“The same drive and purpose that got us the shipyard, the breweries, and Strawbery Banke will continue to fuel our growth for many years.”
As part of an ongoing Portsmouth City Council Candidate Q&A in my weekly PortsmouthLOVE Letter, I’ve reached out to all candidates in the 2015 City Council race with some questions. I’m including the answers of all who participated here on my website, in addition to featuring them in my weekly newsletter throughout the month of October, leading up to Election Day, November 3rd. For information on voting, visit the City of Portsmouth, NH’s website.
Eric Spear, City Council Candidate
Neighborhood: South End
Occupation: Computer Programmer
Education: George Mason University, West Virginia University
Relevant Experience: Eight years on city council
How do you think our city currently measures on the issue of workforce housing availability?
We’re okay – not bad, not great. We seem to have housing on both ends of the spectrum, but we are lacking in the middle. I also think we need to consider housing as a regional issue. How are towns like Rye, Stratham, and North Hampton contributing to a solution? Finally, housing and transportation are strongly linked. We need to beef up COAST to that people can affordably get to their homes and jobs.
How do you view the balance of arts & culture with business & economic growth in our city?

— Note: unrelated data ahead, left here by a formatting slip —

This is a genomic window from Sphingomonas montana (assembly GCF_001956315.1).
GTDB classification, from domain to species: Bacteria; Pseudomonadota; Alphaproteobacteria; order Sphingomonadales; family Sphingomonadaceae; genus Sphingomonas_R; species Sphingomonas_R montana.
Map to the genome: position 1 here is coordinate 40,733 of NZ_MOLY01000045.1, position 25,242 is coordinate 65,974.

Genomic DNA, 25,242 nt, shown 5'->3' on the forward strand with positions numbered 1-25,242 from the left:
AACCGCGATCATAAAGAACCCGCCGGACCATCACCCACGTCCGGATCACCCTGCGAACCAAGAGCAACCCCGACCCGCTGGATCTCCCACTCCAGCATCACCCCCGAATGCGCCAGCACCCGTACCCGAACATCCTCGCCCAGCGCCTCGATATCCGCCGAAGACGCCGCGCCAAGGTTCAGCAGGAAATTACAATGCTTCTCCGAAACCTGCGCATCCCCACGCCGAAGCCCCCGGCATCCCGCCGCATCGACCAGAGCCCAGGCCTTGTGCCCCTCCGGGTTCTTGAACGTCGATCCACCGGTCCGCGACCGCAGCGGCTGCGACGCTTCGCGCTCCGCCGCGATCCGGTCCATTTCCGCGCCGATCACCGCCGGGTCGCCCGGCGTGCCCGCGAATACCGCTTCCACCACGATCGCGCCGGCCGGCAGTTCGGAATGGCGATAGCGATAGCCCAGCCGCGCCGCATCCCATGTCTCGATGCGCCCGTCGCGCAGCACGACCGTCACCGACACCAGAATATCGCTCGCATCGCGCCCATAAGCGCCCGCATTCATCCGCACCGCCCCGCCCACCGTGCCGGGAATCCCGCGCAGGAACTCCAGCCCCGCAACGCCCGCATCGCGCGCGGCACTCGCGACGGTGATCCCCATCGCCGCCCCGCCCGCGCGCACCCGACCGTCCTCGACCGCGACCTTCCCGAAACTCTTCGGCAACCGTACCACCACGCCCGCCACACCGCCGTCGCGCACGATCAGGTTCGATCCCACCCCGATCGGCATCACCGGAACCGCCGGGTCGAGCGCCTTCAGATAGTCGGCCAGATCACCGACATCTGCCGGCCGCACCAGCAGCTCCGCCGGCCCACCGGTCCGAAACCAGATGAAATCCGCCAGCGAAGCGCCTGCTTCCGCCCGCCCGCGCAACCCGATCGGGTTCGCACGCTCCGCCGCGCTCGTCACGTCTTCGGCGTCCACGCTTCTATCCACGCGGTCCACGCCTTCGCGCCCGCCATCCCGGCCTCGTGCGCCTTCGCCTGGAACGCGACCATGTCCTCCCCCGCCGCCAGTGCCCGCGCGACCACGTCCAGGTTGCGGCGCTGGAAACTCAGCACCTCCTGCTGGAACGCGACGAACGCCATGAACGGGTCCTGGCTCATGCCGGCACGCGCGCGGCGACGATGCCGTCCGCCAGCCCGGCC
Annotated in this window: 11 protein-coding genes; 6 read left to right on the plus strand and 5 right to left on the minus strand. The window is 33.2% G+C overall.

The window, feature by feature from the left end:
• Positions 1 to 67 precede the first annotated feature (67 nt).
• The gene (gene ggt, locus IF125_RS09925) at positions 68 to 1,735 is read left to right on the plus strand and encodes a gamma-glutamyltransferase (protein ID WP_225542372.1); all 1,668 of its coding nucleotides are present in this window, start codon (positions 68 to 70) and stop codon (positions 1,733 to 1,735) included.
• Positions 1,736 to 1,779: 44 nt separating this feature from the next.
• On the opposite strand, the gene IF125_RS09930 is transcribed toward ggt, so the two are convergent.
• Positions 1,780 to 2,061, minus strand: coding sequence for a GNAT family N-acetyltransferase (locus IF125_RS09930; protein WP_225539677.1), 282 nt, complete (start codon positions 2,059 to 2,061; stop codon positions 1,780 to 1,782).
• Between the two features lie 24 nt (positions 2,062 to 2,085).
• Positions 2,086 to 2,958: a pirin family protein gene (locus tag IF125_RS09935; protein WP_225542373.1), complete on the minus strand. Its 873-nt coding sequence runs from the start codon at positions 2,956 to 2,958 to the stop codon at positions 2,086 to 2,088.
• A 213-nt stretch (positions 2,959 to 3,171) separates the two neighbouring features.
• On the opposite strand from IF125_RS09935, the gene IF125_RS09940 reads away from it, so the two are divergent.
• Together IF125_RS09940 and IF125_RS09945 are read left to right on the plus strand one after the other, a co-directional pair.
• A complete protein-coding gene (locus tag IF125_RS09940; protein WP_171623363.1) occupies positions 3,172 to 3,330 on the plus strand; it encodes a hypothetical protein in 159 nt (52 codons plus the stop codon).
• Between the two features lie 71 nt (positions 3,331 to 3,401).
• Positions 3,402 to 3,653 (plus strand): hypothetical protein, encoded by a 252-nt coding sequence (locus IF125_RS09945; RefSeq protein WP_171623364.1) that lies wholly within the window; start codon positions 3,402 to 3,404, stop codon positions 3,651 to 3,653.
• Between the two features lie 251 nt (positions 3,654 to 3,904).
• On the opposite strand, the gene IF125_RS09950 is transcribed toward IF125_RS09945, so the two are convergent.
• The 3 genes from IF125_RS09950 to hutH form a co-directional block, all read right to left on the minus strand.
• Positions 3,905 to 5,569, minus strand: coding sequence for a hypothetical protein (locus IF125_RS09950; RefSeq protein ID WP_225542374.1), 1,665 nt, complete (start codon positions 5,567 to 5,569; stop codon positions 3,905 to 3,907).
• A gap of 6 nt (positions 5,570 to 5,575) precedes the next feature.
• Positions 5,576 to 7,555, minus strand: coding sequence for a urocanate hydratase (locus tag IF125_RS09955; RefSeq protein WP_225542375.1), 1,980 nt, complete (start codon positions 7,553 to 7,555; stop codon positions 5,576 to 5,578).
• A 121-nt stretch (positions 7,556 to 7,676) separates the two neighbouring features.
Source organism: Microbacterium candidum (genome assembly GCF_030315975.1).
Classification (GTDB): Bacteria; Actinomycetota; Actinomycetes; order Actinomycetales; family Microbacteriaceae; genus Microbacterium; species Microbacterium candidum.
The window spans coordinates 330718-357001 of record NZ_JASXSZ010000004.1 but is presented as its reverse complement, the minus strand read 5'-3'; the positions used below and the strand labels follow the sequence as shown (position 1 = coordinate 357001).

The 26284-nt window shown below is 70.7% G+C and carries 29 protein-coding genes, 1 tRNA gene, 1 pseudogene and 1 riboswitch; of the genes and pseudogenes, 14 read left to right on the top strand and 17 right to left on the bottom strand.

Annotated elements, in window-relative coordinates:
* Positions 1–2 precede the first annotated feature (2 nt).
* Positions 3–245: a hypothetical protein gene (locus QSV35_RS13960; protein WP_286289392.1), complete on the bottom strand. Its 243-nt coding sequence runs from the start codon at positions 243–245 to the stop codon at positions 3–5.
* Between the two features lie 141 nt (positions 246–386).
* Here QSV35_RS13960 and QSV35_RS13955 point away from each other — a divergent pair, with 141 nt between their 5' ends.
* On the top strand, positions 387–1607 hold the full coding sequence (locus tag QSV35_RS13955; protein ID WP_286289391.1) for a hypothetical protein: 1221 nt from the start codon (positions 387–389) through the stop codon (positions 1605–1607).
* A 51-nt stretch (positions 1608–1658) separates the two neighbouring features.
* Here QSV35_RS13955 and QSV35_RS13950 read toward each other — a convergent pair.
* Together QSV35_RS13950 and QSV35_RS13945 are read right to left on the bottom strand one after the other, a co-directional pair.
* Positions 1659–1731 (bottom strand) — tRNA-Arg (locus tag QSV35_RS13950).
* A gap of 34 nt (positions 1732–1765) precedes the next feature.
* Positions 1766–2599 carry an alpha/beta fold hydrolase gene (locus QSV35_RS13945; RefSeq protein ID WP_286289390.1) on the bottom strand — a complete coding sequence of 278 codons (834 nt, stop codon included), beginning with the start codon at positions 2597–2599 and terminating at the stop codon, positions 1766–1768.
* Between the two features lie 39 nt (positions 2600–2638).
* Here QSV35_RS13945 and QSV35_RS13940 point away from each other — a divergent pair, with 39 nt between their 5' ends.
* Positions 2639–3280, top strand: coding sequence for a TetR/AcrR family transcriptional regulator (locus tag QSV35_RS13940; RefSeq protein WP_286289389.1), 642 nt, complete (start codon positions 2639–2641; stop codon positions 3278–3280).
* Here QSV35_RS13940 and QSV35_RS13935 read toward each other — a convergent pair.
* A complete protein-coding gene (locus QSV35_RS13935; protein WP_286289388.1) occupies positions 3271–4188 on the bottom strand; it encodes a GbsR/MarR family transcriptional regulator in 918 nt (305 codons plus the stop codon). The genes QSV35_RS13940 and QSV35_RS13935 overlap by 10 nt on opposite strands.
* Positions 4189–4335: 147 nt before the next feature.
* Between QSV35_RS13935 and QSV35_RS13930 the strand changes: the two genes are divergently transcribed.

They are mutually beneficial. Putting aside tourism for a moment, which every can observe for themselves, I also see that employers are attracted to Portsmouth because of the exciting arts and culture. Likewise, people who work in the arts benefit from a robust, employed workforce.
What’s your favorite thing about the city of Portsmouth?
Are you kidding? How am I supposed to narrow it down? There are so many awesome things. The people, the architecture, the food, the arts,…I’m sure I’m leaving things out.
Does the city motto “The City of the Open Door” resonate with you — and if so, how?
Yes, I’m glad it’s our motto and it’s a welcoming motto. It embraces new people, new ideas, and provides an affirmation for growth, diversity, and warmth.
Is our city big enough, or does it have room to grow?
We’re only limited by our imagination. Okay, it’s a cliché, but in our case, it rings true. The type of convergence of talent, interest, and resources don’t come together very often. The same drive and purpose that got us the shipyard, the breweries, and Strawbery Banke will continue to fuel our growth for many years.
If you had your way, how would our city look in 10 years? In what ways would it differ from present-day Portsmouth?
Well, what happened to flying cars? I think we were promised flying cars by now, at least according to Disney in Tomorrowland and Doc in Back to the Future. That aside, I think we’re going to substantial improvements on Rt 1 and Woodbury in both public infrastructure and private development. Redevelopment of the downtown will continue, but we’re running out of space there, and so I think people will begin to look outward for more opportunities.